On Thursday, Hebei-based Great Wall Motors (GWM) and rival BYD entered into a public spat.
GWM said it had reported to Chinese environmental regulators that two of BYD's best-selling hybrid models, Qin Plus and Song Plus, failed to meet emissions standards.
On its WeChat account, GWM accused BYD of using non-pressurized fuel tanks in these two models, resulting in substandard pollutant emissions. "The company has filed the documents to China's ecology and environment ministry, the industry and information ministry, and the top market regulator on April 11," GWM wrote.
In response, BYD rejected the accusations, arguing that GWM's testing procedures were not valid and that their vehicles complied with national emissions standards.
BYD's official statement indicated that Great Wall appeared to have purchased BYD vehicles and run its own tests without third-party inspection and based on longer test distances required by China's regulations.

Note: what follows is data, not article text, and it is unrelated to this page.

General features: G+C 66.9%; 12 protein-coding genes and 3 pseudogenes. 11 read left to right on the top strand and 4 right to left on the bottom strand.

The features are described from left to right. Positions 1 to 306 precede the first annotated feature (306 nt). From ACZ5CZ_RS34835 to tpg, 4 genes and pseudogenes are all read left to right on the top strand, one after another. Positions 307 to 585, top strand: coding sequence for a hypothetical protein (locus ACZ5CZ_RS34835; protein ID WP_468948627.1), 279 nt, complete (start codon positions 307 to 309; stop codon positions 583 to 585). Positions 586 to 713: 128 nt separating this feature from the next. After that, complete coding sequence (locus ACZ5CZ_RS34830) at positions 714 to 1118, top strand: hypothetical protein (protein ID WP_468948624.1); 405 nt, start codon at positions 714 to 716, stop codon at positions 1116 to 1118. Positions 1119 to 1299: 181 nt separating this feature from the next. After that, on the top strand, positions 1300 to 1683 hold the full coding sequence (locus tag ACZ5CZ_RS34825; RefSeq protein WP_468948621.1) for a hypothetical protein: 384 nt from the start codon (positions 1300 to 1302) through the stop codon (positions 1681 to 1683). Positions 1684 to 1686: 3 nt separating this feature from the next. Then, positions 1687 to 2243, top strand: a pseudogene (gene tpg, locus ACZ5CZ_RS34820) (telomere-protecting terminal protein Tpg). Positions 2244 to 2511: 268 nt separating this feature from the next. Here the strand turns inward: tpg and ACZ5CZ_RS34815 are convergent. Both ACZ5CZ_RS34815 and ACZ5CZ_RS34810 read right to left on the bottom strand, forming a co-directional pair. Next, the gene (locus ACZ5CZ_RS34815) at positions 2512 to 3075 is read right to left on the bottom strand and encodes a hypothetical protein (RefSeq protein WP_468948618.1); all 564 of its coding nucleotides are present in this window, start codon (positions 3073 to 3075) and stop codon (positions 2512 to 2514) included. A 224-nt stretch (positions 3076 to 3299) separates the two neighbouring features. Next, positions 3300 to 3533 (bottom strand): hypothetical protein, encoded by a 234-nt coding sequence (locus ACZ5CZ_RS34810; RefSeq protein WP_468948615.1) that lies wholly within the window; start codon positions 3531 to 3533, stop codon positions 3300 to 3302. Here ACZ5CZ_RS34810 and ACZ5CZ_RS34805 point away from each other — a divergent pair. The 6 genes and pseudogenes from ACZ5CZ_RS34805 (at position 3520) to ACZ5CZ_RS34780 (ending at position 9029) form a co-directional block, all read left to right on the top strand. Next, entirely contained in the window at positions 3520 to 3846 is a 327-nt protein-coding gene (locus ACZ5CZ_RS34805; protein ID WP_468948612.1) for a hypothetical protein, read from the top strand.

"The company is firmly opposed to any form of unfair competition and reserves the right to initiate legal proceedings. The company is open to having the relevant authorities do the review work at any time," BYD wrote.
At the end of the statement, BYD added that, "We hope everyone will act in a way that is beneficial to the industry and Chinese brands. The development of the new energy vehicle business has not been easy."
Following the spat, GWM's Hong Kong-listed shares closed down 7.3%, while BYD's Hong Kong-listed shares fell 5.4%.
BYD, which dominates China's NEV market, nearly doubled sales in April from a year earlier to 210,295 units, while GWM sold 14,863 NEVs, a year-on-year increase of 284.06%.